Saturday, 23 July 2016

Supreme court:Land owner entering into contract with builder for construction is consumer


On a studied scrutiny of the aforesaid clauses, it is clear
as day that the appellant is neither a partner nor a
co-adventurer. He has no say or control over the construction.
He does not participate in the business. He is only entitled to,
as per the MOU, a certain constructed area. The extent of
area, as has been held in Faqir Chand Gulati (supra) does
not make a difference. Therefore, the irresistible conclusion is
that the appellant is a consumer under the Act.
22. As the impugned orders will show, the District Forum
had allowed the claim of the appellant. The State Commission
had dismissed the appeal holding that the claim of the
appellant was not entertainable under the Act, he being not a
consumer and the said order has been given the stamp of
approval by the National Commission. Therefore, there has to
be appropriate adjudication with regard to all the aspects
except the status of the appellant as a consumer by the
appellate authority. Consequently, the appeal is allowed, the
judgments and orders passed by the National Commission and
the State Commission are set aside and the matter is remitted
to the State Commission to re-adjudicate the matter treating
the appellant as a consumer.
REPORTABLE
IN THE SUPREME COURT OF INDIA
CIVIL APPELLATE JURISDICTION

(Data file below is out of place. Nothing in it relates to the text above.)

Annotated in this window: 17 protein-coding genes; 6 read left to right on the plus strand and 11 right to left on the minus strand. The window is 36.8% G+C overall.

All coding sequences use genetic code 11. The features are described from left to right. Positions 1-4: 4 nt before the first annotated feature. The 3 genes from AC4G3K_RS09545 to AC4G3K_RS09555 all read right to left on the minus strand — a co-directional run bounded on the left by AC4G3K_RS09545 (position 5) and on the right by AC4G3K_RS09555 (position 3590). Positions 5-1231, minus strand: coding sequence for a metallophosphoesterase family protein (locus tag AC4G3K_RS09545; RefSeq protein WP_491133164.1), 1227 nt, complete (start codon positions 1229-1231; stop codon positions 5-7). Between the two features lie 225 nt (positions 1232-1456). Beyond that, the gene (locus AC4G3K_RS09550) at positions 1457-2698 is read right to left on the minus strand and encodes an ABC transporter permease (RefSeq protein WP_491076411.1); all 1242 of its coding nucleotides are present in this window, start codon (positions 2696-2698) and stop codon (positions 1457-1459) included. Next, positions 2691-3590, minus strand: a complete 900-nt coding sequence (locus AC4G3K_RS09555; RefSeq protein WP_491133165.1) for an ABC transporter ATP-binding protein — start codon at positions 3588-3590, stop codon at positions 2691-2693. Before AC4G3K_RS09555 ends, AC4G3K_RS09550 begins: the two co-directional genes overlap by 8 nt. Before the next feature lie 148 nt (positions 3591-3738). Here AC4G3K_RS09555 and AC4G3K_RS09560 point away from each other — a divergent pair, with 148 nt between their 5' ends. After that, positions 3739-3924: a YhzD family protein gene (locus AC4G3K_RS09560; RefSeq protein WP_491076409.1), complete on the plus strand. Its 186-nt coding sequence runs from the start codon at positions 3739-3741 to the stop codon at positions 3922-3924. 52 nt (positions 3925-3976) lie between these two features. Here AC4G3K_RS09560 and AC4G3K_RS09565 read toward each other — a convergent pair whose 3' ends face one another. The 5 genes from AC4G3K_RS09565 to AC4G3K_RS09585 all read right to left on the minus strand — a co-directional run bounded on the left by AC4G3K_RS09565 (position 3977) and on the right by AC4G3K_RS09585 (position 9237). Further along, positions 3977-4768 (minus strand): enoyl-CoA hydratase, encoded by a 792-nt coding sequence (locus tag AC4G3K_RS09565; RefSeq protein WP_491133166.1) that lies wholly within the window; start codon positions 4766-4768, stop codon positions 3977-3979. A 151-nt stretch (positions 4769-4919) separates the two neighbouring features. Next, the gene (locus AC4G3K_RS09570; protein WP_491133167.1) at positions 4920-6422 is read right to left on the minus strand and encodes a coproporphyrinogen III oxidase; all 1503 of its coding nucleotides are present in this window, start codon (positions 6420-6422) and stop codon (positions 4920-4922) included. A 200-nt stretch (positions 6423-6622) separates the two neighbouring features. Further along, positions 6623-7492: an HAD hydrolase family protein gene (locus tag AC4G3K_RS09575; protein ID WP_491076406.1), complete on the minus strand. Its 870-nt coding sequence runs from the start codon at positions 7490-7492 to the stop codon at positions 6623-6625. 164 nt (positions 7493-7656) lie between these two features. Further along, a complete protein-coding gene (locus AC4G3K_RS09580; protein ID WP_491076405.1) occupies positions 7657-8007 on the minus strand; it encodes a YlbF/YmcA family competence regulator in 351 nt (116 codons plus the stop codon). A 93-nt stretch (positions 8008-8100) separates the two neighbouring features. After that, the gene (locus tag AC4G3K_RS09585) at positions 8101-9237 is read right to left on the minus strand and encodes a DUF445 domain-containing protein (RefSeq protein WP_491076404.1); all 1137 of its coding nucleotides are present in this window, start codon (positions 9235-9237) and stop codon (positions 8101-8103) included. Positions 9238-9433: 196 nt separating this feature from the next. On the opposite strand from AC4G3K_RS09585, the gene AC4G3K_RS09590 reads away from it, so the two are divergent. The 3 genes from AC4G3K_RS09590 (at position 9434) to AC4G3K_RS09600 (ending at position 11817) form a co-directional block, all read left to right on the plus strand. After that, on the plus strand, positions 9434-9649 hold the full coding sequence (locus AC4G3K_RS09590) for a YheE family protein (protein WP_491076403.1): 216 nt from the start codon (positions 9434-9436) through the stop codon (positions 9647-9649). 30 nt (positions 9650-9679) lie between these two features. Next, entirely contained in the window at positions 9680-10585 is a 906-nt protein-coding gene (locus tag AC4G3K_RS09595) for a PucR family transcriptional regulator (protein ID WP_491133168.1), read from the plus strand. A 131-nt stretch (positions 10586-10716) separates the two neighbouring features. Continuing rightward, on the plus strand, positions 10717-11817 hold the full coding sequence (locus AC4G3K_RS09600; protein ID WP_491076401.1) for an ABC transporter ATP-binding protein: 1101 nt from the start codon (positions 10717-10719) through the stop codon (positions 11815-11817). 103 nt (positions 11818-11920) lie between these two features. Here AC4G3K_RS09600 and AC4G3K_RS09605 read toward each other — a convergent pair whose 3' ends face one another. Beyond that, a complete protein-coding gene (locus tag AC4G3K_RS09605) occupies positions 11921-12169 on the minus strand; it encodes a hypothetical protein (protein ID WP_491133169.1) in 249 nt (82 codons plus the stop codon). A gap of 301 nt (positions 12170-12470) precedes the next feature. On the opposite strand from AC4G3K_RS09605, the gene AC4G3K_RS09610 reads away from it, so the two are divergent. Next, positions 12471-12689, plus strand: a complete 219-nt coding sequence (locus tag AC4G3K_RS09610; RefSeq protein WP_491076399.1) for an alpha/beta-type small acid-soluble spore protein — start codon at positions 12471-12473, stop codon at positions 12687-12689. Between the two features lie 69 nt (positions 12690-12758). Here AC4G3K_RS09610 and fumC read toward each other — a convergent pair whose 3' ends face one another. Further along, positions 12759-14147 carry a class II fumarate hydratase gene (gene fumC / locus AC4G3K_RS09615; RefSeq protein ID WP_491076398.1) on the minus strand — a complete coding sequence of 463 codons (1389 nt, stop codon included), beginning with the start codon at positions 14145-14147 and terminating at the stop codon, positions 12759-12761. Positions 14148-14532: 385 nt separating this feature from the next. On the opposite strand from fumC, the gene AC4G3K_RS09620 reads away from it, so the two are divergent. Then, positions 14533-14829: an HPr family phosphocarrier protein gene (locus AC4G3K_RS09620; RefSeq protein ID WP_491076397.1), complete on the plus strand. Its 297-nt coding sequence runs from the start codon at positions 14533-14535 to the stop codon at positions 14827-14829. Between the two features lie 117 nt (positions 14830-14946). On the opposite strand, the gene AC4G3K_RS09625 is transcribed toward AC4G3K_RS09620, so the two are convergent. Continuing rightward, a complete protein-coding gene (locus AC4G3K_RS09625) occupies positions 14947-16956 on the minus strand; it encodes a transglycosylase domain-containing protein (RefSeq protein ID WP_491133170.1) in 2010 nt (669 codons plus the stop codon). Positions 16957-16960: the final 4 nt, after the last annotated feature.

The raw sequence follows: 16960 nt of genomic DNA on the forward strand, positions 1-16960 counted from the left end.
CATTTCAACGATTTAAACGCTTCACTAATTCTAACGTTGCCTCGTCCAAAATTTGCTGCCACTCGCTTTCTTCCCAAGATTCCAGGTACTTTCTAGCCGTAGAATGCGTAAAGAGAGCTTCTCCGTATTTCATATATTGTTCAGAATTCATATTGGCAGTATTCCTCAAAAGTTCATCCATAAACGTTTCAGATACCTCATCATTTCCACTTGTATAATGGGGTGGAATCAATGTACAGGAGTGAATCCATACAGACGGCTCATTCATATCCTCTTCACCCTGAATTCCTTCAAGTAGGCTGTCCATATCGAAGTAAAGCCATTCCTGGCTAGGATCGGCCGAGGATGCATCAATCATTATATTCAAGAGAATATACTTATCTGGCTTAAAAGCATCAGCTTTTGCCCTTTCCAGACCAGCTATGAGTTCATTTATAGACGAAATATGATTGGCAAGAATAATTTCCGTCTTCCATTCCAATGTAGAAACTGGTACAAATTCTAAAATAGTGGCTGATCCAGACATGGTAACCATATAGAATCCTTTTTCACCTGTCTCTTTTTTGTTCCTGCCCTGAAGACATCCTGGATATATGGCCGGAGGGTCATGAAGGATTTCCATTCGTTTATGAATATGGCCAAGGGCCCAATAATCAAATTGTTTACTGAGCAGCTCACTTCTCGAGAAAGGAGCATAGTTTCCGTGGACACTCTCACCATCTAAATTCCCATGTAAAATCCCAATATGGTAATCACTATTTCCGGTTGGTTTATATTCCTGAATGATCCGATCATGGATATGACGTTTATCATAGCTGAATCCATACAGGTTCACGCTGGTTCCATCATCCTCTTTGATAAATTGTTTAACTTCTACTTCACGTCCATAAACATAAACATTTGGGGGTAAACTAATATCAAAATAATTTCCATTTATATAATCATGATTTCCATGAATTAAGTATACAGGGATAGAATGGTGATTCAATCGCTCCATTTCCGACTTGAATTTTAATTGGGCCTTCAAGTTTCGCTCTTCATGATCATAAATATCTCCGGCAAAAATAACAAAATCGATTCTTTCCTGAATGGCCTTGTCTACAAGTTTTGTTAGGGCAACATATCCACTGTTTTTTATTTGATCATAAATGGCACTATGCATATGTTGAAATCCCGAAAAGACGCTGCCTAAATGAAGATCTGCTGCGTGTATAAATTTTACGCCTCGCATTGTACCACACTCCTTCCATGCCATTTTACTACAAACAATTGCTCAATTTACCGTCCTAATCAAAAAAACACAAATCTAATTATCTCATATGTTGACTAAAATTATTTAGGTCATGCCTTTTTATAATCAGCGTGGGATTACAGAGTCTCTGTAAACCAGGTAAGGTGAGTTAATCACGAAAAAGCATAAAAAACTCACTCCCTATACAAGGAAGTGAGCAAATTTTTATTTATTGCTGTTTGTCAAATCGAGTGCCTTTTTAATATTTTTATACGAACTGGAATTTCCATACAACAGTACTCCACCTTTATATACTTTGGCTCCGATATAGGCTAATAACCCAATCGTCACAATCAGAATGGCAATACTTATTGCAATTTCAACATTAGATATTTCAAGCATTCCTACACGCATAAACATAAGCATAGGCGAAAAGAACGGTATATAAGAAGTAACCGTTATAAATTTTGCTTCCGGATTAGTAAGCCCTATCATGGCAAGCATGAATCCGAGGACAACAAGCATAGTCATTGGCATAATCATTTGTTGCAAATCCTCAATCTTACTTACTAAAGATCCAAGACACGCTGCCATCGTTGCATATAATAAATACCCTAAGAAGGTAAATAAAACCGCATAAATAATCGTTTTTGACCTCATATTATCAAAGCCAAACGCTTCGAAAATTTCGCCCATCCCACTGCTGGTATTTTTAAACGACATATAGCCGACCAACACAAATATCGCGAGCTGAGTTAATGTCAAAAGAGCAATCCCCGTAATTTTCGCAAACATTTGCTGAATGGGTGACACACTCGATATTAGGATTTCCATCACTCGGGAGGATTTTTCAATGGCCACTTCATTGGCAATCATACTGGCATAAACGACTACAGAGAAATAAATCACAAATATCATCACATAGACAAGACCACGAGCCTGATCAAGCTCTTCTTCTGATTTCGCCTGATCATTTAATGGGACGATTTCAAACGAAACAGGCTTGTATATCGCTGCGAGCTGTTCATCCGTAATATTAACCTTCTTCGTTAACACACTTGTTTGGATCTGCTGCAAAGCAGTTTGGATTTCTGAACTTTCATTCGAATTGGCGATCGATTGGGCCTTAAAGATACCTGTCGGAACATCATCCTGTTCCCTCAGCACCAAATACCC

CIVIL APPEAL NO. 944 OF 2016
(@ Special Leave Petition (Civil) No.1633 of 2015)
BUNGA DANIEL BABU Appellant (s)
VERSUS
M/S SRI VASUDEVA CONSTRUCTIONS Respondent(s)
& ORS
DATED:July 22, 2016
Dipak Misra, J.

The assail in the present appeal, by special leave, is to
the judgement and order passed by the National Consumer
Disputes Redressal Commission, New Delhi (for short “the
National Commission”) in Revision Petition No. 258 of 2013
whereby the said Commission has approved the decision of the
State Consumer Disputes Redressal Commission, Hyderabad
which had reversed the view of the District Consumer Forum
that the complainant is a “consumer” within the definition
under Section 2(1)(d) of the Consumer Protection Act, 1986
(for brevity, “the Act”) as the agreement of the appellant with
the respondents was not a joint venture. The District Forum
had arrived at the said decision on the basis of legal principles
stated in Faqir Chand Gulati v. Uppal Agencies Pvt. Ltd.
and anr.1
. The State Commission had opined that the claim
of the appellant was not adjudicable as the complaint could
not be entertained under the Act inasmuch as the parties had
entered into an agreement for construction and sharing flats
which had the colour of commercial purpose. Thus, the
eventual conclusion that the State Commission reached was
that the complainant was not a consumer under the Act. The
said conclusion has been given the stamp of affirmance by the
National Commission.
2. The factual score that is essential to be depicted is that
the appellant is the owner of the plot nos. 102, 103 and 104 in
survey no. 13/1A2, Patta no. 48 admeasuring 1347 sq. yards
1
(2008) 10 SCC 345Page 3
3
situate at Butchirajupalem within the limits of
Visakhapatnam Municipal Corporation. Being desirous of
developing the site, the land owner entered into a
Memorandum of Understanding (for short “the MOU”) with the
respondents on 18.07.2004 for development of his land by
construction of a multi-storied building comprising of five
floors, with elevator facility and parking space. Under the
MOU, the apartments constructed were to be shared in the
proportion of 40% and 60% between the appellant and the